|Danish fort, Tharangampadi, Tamil Nadu. www.thehindu.com|
|Danish fort, Tharangampadi, Tamil Naduwww.enidhi.net|
Danish India, the former colonies of Denmark–Norway (since 1813 Denmark ) in India, had held colonies for a long time - 200 years. However, their presence was not significant unlike the British or Portuguese colonists. The Danes were not imperialistic, hence they were neither a military nor a mercantile threat to other European powers. They didn't have enough money power to monopolize trade sea routes. Being smart, they made a mark on the international trade under a neutral flag and the wars among the European powers were of help to them. Hence, they had a hold on their Danish settlements in India - the town of Tharangampadi in present-day Tamil Nadu state, Serampore in present-day West Bengal, and the Nicobar Islands, currently part of India's union territory of the Andaman and Nicobar Islands. Once the French was off India, the Danes also made their exit after 1846, leaving a rich Danish heritage and architecture behind their former settlements.
|Danish India. Credit: www.thehindu.com|
India, Tamil Nadu state, Tranquebar (Tharangampadi), danish colony from 1620. www.alamy.com
The Danish also established several commercial outposts and governed from Tranquebar (Tharangampadi). They were Oddeway Torre 1696 - 1722 on the Malabar coast, Dannemarksnagore 1698 - 1714 at Gondalpara, southeast of Chandernagore, Calicut 1752 - 1791 and other places.
The arrival of Danes led by Trade Director Robert Crappe here on the coast of India was ridden with a lot of problems. Sailing on the scouting freighter the Øresund a month before his main fleet, they ran into trouble with the Portuguese vessels off the Karaikkal coast (now part of Pondicherry state). They sank the ship, killing many or taking as prisoners. Further, the Portuguese made threats and discouraged the Danes from opening trade posts here. However, Crappe and 13 of the crew gave a slip and reached the shore where they were caught by the Indians and taken before the ruler of Thanjavur Kingdom, Ragunatha Nayak (1600-1634), a devout, humane Hindu ruler of fine disposition. He evinced interest in having trade relationship with the Dano-Norwageon delegation and finally granting them a village and the rights to construct a "stone house" (Fort Dansborg) and levy taxes. Crappe successfully negotiated the treaty with Ragunatha Nayak and it was signed on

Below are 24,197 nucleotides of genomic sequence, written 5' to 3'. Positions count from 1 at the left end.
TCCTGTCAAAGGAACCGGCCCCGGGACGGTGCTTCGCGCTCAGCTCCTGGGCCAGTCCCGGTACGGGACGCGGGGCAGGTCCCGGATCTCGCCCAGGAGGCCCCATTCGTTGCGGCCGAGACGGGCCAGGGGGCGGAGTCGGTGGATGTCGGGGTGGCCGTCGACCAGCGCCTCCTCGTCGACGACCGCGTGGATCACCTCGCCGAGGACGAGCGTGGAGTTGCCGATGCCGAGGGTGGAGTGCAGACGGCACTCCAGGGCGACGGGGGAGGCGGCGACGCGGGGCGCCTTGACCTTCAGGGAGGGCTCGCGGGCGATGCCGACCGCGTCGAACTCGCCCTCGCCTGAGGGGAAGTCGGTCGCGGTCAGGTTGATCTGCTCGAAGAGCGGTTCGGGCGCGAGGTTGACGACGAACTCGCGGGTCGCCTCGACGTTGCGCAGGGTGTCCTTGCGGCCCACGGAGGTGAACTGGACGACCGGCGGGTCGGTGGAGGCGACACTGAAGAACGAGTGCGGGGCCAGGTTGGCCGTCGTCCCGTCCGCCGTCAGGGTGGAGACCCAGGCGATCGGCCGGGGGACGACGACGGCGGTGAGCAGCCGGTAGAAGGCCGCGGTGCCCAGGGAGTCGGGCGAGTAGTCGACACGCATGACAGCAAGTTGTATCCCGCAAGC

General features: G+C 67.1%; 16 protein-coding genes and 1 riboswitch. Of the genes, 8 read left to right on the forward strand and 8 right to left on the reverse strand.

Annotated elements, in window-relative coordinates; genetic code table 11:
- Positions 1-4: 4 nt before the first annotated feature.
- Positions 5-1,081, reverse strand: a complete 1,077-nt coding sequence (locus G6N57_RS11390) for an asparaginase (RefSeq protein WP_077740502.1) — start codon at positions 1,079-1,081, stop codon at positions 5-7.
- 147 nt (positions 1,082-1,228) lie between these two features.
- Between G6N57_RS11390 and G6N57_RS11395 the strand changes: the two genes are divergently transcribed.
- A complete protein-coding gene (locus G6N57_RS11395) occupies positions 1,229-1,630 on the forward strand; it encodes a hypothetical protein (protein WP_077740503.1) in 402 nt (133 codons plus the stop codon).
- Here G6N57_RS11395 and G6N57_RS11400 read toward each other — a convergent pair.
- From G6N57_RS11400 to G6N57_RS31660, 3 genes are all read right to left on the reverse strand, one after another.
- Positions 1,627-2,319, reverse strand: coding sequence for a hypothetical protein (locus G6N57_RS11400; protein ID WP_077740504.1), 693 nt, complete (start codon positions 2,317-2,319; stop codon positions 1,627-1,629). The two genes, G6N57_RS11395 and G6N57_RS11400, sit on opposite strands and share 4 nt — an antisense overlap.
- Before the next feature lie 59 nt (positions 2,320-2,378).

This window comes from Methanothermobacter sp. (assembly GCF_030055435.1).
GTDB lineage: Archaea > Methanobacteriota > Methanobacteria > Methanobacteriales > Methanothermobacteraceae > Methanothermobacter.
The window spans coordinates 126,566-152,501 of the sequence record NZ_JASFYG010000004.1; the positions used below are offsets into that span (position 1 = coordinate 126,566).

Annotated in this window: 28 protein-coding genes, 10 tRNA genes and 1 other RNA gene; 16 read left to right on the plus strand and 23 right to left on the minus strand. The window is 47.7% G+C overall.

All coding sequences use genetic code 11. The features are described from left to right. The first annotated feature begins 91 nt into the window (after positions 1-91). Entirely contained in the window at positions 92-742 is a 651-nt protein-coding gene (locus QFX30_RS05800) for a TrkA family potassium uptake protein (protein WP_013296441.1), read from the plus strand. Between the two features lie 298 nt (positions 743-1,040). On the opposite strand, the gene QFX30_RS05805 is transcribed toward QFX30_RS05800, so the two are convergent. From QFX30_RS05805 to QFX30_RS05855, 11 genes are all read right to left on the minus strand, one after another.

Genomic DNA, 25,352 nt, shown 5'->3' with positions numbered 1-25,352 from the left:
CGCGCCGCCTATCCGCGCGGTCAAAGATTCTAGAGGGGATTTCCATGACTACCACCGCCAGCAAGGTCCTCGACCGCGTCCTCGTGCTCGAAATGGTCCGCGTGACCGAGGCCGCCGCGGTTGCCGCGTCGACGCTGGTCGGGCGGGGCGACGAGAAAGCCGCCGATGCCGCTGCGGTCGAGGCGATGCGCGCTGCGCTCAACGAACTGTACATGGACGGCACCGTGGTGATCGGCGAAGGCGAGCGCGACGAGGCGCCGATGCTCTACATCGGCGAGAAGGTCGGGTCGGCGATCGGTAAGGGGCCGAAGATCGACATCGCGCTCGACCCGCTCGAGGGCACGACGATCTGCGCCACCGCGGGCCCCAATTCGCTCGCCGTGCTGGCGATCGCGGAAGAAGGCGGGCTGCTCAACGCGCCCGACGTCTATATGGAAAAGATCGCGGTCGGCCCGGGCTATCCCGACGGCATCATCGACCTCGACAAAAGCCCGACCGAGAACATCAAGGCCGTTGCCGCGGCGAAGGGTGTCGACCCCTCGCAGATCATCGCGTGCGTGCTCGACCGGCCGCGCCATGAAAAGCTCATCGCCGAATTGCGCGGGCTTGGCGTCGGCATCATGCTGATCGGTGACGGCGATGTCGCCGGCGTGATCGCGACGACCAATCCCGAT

20 November 1620. A new chapter had begun for the Danes on the Indian subcontinent.
|Map of Denmark. steamcommunity.com|
However, the Danish company failed on many fronts for several reasons and in 1627 the colony was in such a poor financial state with only three ships, the Danes were unable to pay the agreed-upon tribute to the Nayak ruler. In 1650 The Danish East India Company was dissolved and in 1655 the Nayak ruler recaptured the fort at Tharangampadi with help from the natives. One Eskild Andersen Kongsbakke, the last Dane in the colony in 1660 built a wall around the town of Tranquebar.
The legacy of the Dano-Norwegian colonial presence in the town of Tharangampadi is of particular interest to us and it will benefit the posterity. The gateway inscribed with a Danish Royal Seal, a number of colonial bungalows, two churches and principally - the Dansborg Fort, constructed in 1620 bear testimony to the Danes' colonial period and their rich culture and building designs. The Fort was declared a protected monument by the Government of Tamil Nadu in 1977 and now houses a museum dedicated to the Danes in India. Since 2001, Danes, on their own accord, have been active in mobilizing volunteers and government agencies to restore Danish colonial buildings in Tranquebar.